This article is part of our special report New terminologies in sustainable food systems.
Despite being taken into consideration only slightly in the EU’s current farming subsidies programme, Conservation Agriculture is set to play a central role in the green architecture of the post-2020 Common Agricultural Policy (CAP).
Conservation Agriculture (CA) lends itself easily to misinterpretations, as the term ‘conservation’ often indicates activities involving the preservation and restoration of degraded natural habitats to improve biodiversity.
However, although CA also promotes biodiversity, it mostly addresses issues referring to a different phenomenon: soil degradation.
Soil organic matter has been increasingly depleted thanks to land-use intensification and mono-cultures, while the use of heavy machinery stresses the soil by causing ground compaction.
CA works to address this via a suite of farming practices designed to avoid physical degradation, such as growing a permanent protective plant cover on the soil and advocating for an agricultural production system based on a total or partial reduction of ploughing and tilling.
According to the European Conservation Agriculture Federation (ECAF), agronomic practices included in CA are based on three core principles to be fulfilled concomitantly: minimum soil disturbance, maintenance of permanent soil covers and cropping system diversity.
Advocators argue that these practices can bring economic savings for farmers in terms of energy efficiency, while also contributing to decreasing greenhouse gases emissions and building resilience of the agricultural system to climate change.
No-tillage and soil cover
Among the CA’s practices, no-tillage and groundcovers are the most widely known.
No-till, or reduced-till, agriculture is the practice of planting crops without tilling the soil, which is the conventional way of preparing the soil for planting by digging, stirring, and turning it over.
Although no-tillage and reduced tillage can help prevent run-off and erosion, the practices have been slow to take off in Europe.
According to the European Commission, reduced tillage or conservation tillage is practised on around 21.6% of the arable land in EU, while no-tillage is applied to only 4% of arable land.
In a parliamentary question filed last March, the Bulgarian MEP Atidzhe Alieva-Veli asked the EU executive whether it is going to promote the implementation of ‘no-till technology’ by including it as a green measure in the post-2020 CAP.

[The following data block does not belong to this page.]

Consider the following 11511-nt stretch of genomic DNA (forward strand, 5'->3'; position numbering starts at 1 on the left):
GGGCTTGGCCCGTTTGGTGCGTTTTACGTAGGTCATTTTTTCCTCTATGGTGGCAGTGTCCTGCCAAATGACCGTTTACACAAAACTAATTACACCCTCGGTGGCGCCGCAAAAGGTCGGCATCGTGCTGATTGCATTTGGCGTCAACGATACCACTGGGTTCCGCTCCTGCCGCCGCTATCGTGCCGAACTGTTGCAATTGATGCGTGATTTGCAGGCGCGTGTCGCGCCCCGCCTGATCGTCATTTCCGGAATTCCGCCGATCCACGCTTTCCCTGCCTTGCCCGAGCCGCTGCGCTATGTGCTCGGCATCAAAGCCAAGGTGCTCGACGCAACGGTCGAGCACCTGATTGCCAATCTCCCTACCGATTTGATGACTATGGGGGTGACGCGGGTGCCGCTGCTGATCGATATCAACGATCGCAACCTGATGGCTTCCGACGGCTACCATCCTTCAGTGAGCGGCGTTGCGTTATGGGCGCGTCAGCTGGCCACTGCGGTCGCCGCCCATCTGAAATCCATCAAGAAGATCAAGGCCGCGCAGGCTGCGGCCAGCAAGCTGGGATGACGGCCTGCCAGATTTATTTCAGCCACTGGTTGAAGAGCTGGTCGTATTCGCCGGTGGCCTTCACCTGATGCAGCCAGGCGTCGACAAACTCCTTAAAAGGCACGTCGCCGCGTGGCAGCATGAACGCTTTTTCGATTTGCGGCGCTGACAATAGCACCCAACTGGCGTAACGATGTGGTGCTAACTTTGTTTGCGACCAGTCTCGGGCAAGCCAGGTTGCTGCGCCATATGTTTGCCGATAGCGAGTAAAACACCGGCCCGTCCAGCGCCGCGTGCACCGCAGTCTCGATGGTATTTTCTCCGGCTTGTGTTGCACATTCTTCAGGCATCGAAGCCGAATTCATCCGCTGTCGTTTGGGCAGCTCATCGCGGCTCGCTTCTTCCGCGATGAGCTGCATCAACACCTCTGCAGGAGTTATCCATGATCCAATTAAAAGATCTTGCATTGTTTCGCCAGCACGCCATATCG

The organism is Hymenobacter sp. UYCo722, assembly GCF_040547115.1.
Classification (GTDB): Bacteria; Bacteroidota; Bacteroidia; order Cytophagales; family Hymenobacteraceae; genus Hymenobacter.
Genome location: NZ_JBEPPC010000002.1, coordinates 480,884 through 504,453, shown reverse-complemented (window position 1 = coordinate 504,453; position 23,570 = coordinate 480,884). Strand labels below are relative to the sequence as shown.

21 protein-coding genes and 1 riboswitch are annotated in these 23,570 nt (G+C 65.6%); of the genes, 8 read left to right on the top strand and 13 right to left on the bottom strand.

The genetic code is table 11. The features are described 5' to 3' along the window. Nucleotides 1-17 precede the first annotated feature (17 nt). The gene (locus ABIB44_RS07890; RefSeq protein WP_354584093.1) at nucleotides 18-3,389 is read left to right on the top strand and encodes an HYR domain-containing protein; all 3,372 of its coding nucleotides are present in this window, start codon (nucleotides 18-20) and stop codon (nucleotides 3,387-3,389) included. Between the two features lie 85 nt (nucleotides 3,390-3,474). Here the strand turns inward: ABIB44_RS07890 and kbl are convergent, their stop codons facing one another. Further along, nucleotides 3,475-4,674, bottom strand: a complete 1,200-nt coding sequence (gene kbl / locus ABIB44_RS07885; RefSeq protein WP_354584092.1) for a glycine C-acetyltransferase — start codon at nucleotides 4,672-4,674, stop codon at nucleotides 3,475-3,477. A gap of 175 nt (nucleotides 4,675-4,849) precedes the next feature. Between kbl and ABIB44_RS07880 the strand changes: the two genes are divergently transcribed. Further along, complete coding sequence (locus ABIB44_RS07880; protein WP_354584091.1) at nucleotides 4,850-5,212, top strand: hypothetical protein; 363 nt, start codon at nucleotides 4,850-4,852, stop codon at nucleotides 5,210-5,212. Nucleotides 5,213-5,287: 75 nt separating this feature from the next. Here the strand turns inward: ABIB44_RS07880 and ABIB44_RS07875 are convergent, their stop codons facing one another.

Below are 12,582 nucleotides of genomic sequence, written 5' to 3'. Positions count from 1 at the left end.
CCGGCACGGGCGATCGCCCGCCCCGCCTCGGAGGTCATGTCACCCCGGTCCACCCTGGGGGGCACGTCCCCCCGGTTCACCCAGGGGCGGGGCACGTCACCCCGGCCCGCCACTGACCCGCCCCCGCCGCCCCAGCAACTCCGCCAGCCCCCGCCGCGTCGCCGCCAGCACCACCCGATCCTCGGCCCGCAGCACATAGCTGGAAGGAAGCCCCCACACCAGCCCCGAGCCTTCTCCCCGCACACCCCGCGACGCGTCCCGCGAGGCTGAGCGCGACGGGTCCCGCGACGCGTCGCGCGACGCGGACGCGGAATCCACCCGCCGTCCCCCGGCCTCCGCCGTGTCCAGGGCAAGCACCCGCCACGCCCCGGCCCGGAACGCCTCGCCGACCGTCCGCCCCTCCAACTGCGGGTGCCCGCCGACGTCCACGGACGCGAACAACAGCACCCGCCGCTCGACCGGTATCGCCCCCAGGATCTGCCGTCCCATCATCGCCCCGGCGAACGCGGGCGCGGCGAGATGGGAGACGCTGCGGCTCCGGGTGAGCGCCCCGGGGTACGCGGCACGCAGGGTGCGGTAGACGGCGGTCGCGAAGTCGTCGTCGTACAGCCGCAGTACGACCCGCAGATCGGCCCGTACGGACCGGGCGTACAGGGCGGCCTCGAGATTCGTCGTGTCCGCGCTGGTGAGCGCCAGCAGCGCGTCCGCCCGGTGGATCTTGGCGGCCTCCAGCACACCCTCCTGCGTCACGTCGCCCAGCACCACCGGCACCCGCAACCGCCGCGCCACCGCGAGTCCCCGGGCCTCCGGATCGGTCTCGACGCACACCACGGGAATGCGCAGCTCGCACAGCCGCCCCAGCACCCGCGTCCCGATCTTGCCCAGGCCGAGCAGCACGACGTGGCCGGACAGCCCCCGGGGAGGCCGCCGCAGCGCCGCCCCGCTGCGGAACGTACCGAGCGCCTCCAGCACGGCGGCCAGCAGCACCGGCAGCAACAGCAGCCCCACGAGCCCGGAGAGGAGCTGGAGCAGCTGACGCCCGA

For the liberal lawmaker, “no-till technology is an approach that should be encouraged as a regenerative form of agriculture that ensures not only high agricultural productivity but also soil regeneration.”
Replying to Alieva-Velli, the Commission recognised the environmental and climate-related benefits of reducing mechanical disturbance of the soil, adding that the CAP already supports specific practices aimed to protect soil against degradation, including minimum or zero tillage, conservation of crop residues and green covers.
As for ground-covers, they refer to the periods of the year when the soil is covered by residues or crops, including catch or cover crops.
Cover crops are efficient in reducing soil and nutrient loss by keeping the land continuously covered with vegetation during the whole year.
In the EU-28 during winter of 2010, 44% of the arable area was covered with normal winter crops, 5% with cover or intermediate crops and 9% with plant residues, while 25% was left as bare soil and 16 % of the arable area soil cover was not recorded.
Putting the ‘CA’ in CAP
In the EU’s current farming subsidies programme, a number of measures relevant to CA were included in the rural development policy, known as the CAP’s second pillar.
Member states and regions can include these measures in their rural development programmes according to their specific needs and priorities.
Some aspects related to the main principles of conservation agriculture were also supported under Horizon2020, the EU’s funding for research, and the European Innovation Partnership on agriculture productivity and sustainability.
However, the real step forward for CA’s uptake is expected in the post-2020 CAP reform, as conservation agriculture practices can be promoted under the new system of eco-schemes, the ‘green architecture’ of the programme.
Eco-schemes are available under the direct payments framework, which constitutes the biggest chunk of EU farming funds.
CA practices are listed in three out of ten ‘Good Agricultural and Environmental Conditions’ (GAECs) of the new eco-scheme and include rotation, no ploughing, soil cover, winter crops and crop rotation.
The eco-schemes aim to reward farmers for going even further in the implementation of sustainable agricultural practices, beyond the mandatory requirements set by conditionality.
As proposed by the Commission in the future CAP, these types of practices can contribute to meeting the enhanced environmental and climate ambitions of the agricultural policy.
As in the previous programme, CA practices could be promoted through environmental and climate management commitments available under the rural development framework.
[Edited by Natasha Foote/Zoran Radosavljevic]